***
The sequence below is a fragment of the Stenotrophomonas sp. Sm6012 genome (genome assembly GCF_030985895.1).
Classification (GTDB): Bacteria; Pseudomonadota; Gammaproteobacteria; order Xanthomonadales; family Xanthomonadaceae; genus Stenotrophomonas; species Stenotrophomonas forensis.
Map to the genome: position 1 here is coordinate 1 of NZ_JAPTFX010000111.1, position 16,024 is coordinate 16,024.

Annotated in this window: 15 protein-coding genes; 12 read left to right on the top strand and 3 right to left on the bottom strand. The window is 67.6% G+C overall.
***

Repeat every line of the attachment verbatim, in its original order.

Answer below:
The sequence below is a fragment of the Stenotrophomonas sp. Sm6012 genome (genome assembly GCF_030985895.1).
Classification (GTDB): Bacteria; Pseudomonadota; Gammaproteobacteria; order Xanthomonadales; family Xanthomonadaceae; genus Stenotrophomonas; species Stenotrophomonas forensis.
Map to the genome: position 1 here is coordinate 1 of NZ_JAPTFX010000111.1, position 16,024 is coordinate 16,024.

Annotated in this window: 15 protein-coding genes; 12 read left to right on the top strand and 3 right to left on the bottom strand. The window is 67.6% G+C overall.